Cover

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p. 1

Table of Contents

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pp. vii-viii

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Preface

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pp. ix-xv

This book is about Spanish intellectuals who were exiled to Mexico during the dictatorship of Francisco Franco (1939–75) that followed the Spanish Civil War (1936–39), and about their struggle for cultural hegemony based on the claim that the Republic, not Francoism, represented the “true” culture of the Spanish nation. The account of the Spaniards’ ...

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Acknowledgments

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pp. xvii-xviii

All shortcomings, weaknesses, and limitations of this book are mine. But I could not have written it without the generous help of many people and institutions. I am especially grateful to Neil Larsen, whose enthusiasm, scholarly rigor, and wealth of knowledge greatly helped improve my original manuscripts. Thanks, too, to Roberto Ruiz and Carlos Blanco ...

I. Exile and Cultural Hegemony

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pp. 1-2

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1. Introduction: Intellectuals in Exile

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pp. 3-11

What is it about exile that makes it such a catalyst for cultural production? The list of major literary and academic works produced in situations of displacement is seemingly limitless, ranging from Ovid’s Tristia and Dante’s Il convivio, to Auerbach’s Mimesis, Adorno’s Minima moralia Mann’s Doktor Faustus, Cortázar’s Rayuela, and García Márquez’s Cien años ...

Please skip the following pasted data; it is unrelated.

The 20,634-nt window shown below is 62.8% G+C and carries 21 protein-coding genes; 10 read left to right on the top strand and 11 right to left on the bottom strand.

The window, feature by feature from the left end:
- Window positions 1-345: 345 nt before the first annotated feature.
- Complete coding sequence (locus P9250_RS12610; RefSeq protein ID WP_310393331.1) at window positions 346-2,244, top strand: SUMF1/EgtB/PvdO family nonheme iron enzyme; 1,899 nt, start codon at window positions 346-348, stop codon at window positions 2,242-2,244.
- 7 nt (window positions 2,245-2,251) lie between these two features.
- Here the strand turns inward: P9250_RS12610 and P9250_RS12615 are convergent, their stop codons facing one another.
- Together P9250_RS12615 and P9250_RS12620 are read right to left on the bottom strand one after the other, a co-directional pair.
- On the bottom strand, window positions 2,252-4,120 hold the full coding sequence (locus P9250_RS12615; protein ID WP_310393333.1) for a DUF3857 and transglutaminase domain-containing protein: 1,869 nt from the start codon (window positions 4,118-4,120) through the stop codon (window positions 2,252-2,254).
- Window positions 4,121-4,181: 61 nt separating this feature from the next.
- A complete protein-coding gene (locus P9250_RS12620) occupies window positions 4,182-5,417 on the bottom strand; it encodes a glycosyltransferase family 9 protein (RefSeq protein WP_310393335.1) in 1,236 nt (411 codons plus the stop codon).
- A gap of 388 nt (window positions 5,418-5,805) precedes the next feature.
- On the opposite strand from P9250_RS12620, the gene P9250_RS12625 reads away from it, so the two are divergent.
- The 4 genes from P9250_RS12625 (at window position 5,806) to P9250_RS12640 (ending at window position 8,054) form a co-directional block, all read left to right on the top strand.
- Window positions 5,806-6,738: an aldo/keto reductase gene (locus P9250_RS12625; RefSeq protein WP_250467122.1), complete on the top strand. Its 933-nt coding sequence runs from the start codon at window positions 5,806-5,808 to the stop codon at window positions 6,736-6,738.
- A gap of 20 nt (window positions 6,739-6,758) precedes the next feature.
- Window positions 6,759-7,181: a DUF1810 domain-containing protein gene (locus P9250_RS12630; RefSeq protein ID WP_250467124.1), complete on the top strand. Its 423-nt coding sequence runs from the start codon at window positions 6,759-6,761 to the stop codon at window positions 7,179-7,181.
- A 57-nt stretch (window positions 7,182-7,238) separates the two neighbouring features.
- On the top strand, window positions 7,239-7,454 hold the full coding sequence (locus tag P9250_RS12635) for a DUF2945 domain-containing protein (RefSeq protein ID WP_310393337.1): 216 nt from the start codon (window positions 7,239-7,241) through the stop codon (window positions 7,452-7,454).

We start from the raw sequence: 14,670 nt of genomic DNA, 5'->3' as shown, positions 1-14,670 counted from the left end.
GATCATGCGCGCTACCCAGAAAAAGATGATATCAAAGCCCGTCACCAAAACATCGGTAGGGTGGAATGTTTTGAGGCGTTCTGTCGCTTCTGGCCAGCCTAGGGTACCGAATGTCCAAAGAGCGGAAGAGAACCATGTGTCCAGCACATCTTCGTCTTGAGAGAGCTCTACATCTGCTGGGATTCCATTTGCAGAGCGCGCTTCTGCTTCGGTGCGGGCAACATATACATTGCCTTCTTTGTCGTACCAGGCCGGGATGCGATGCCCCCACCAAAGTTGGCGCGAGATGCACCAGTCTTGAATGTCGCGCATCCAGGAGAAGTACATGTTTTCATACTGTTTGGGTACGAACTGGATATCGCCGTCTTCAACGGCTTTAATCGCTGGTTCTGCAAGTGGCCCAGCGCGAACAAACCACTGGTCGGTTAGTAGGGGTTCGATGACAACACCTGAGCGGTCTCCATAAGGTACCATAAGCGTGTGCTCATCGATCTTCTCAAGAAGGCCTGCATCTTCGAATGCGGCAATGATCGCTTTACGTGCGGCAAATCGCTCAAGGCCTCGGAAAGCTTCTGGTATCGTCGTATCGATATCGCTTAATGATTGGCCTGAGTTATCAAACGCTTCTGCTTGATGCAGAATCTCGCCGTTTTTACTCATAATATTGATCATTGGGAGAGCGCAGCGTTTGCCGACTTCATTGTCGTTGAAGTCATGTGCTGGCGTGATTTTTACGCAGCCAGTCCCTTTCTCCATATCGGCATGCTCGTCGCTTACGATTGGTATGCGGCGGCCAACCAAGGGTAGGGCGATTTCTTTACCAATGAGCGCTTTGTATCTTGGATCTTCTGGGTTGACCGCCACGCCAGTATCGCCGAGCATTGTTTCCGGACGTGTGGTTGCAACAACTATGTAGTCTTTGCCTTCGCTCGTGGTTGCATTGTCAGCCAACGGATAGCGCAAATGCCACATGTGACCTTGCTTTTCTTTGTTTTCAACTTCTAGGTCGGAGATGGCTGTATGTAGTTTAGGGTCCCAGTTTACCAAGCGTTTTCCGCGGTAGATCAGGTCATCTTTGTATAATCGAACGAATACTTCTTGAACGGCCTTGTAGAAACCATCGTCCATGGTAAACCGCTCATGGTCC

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2. Mexico and the Spanish Civil War

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pp. 12-27

For twentieth-century Spain and Mexico, the arrival of thousands of Spanish Civil War refugees between 1938 and the early 1940s was the most important but not the first moment of mutual contact and influence. In fact, Spain became for postrevolutionary Mexico, and for Latin America as a whole, something of a political mirror image in which both ...

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3. The Struggle for Cultural Hegemony

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pp. 28-52

It is one of this book’s contentions that the discursive and institutional practices of the Spaniards in exile can be best seen as a struggle for cultural hegemony. I use this term for several reasons. Most importantly, the concept of hegemony invokes the writings of Antonio Gramsci. As is well known, Gramsci’s strategic proposals for achieving social change in the ...

II. Hope, Defeat, and Delirium

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pp. 53-54

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4. The Popular Front and the Civil War

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pp. 55-91